I attended the East African FCA’s Photography exhibition at the Alliance Française on May 4th6.30 pm, the opening date.
The East African chapter of Foreign Correspondents’ Association (FCA) is now on its fourth year in a row exhibiting at the Alliance Française from 2007.
My best highlights apart from the insightful pictures that grace the A/F walls were the voting that was done on this night. This democratic voting saw the attendees voting for Boniface Mwangi’s photo that shows a boy holding a gun take the coveted award of : Press Photo of the Year 2010.
Another thing that I liked was the awards that were up for grabs. These are miniatures that show a person taking a picture.
In future I hope some entities can come up with some cash price for the photographers.
Ps: I took my own pictures with my phone although I may NOT be a top notch wizard behind the camera. Hope it will give you a hint of what took place!
The exhibition runs from 5-31 May 2010.

Thursday, May 6, 2010

The Obama’s receive honorary degrees

I was going through my facebook updates in the mornings and happen to have leaped in the Whitehouse photo of the day. Well that was President Obama and Sen. John Kerry but on the site I saw Obama receiving a honorary degree from University ofMichigan. This happened on 1/05/2010.

President Barack Obama receives an honorary degree of Doctor of Laws, before delivering the commencement address to University of Michigan graduates, at Michigan Stadium in Ann Arbor, Mich., May 1, 2010. (Official White House Photo by Pete Souza)
Well, that is NOT news (the guy has received a Nobel!). What was coincidental was that this week our papers have been splashed with pictures of Dr. Sarah Obama (Yes! Doctor Sarah Obama.) The grandma of President Barack Obama, Sarah Obama was awarded an honorary Doctorate of Letters by The Great Lakes University of Kisumu (GLUK) at a ceremony held on Monday 3/05/2010.
She was awarded this honor for her engaging in charity and for the passion to feed and educate the less fortunate in the society.

UN Nutrition Goodwill Ambassador Mama Sarah Obama 87, (right) receives a honorary Doctor of Letters Degree from Vice Chancellor Prof Dan Kaseje (left) during the fourth graduation ceremony of the university at Tom Mboya Labour college in Kisumu. She became Dr Sarah Hussein Obama after the honour. Photo/JACOB OWITI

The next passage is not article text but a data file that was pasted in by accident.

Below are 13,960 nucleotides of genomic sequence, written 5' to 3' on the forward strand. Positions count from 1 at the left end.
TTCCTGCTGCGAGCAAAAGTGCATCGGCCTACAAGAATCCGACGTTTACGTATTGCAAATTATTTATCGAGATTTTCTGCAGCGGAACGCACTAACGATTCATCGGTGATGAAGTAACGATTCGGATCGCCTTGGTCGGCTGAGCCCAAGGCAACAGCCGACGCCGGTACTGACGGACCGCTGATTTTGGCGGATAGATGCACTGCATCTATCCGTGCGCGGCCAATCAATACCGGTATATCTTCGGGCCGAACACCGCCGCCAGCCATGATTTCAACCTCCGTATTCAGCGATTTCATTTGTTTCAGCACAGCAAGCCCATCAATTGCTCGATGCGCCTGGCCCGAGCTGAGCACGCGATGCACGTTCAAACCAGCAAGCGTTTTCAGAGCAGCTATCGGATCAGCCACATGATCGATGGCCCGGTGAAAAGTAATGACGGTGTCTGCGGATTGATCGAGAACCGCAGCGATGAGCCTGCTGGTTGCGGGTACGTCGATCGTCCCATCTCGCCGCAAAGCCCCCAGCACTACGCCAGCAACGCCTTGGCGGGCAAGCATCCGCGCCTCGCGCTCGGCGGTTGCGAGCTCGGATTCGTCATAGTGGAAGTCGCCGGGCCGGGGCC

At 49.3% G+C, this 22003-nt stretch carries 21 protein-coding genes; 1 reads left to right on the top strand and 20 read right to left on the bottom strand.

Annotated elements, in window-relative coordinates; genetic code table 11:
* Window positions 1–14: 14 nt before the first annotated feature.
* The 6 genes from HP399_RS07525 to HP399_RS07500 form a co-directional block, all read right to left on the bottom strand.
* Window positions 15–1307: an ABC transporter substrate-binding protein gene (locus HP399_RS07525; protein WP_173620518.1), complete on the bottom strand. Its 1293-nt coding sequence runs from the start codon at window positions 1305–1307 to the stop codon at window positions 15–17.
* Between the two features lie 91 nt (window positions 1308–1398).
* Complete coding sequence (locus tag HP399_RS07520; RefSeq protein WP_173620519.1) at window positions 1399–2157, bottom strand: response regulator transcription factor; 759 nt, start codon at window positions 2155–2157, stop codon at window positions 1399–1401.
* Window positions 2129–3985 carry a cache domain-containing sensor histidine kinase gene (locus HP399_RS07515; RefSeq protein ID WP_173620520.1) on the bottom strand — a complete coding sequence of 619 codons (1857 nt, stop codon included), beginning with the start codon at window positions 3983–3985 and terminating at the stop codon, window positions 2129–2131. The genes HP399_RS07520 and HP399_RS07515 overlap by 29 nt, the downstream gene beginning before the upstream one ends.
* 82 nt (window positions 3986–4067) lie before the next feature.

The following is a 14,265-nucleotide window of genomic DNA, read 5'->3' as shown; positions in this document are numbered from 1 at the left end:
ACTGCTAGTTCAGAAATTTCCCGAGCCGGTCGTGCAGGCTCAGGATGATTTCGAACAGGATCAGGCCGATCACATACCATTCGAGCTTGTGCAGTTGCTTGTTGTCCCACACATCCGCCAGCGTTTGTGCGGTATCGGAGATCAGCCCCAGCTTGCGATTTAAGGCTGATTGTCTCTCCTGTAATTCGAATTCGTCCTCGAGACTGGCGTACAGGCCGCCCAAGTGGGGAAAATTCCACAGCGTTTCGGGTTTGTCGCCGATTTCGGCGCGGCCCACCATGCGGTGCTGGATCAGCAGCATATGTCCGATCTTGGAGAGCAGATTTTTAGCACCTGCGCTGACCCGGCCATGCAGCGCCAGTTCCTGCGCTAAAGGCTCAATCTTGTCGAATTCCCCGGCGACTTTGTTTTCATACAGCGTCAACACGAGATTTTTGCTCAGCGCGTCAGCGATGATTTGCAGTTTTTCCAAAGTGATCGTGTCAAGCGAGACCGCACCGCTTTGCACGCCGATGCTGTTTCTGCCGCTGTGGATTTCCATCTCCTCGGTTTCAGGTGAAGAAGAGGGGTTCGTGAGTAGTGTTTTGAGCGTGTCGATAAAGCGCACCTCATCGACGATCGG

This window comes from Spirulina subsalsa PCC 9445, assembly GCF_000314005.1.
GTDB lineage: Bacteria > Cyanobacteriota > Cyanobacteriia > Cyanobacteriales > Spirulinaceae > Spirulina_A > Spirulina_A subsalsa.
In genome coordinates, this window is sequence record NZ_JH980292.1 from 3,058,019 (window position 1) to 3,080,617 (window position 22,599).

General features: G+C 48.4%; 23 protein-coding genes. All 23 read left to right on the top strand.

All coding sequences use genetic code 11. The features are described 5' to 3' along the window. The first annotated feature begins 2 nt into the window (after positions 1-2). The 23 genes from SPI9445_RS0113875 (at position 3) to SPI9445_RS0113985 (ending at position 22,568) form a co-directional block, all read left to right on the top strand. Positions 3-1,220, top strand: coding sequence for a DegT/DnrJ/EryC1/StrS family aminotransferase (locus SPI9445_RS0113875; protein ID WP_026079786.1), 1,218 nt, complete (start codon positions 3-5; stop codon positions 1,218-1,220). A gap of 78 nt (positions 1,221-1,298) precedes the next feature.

A day after the graduation (Tuesday 4/05/2010) she hosted a party at her home in Kogelo, Siaya District. Two bulls, three sheep and four goats lost their lives.
What fascinated me is that in a span of a day a grandmother and a grandson get to an honorary degree.

Wednesday, May 5, 2010

Blogging from Kilimo

Field visit to DASS/ASPS Projects in Coast Province

My field visit to the coast province was organized by Agricultural Sector Program Support (ASPS).
This trip was to take us 1 week and see us go to Voi, Mombasa, Kwale, Kilifi, Kaloleni and Malindi Districts to inspect Decentralized Agricultural Support Structures (DASS) Projects which is a component of Agricultural Sector Program Support (ASPS).

Agricultural Sector Program Support (ASPS) has been a 5 year long term Danish support to the Agricultural Sector in Kenya which began in 2005 and coming to and end this year. It has been housed in Kilimo house under the planning department.
Its objective has been the objective of SRA i.e. Strategy of Revitalizing Agriculture which is; ‘to contribute attainment of economic recovery by transforming Kenya’s Agriculture into a profitable, commercially oriented competitive and productive economic activity that provides gainful employment to Kenyans’
Simply put: to promote farming as a business i.e. ‘Kilimo biashara’

The DASS component of ASPS has seen it being involved in;
• Improvement of Rural Access Roads & Spot-Improvement
• Improvement of Irrigation Infrastructure
• Improvement of Market Infrastructure

Journey Blog
Tuesday 27/04/2010 (Day 1)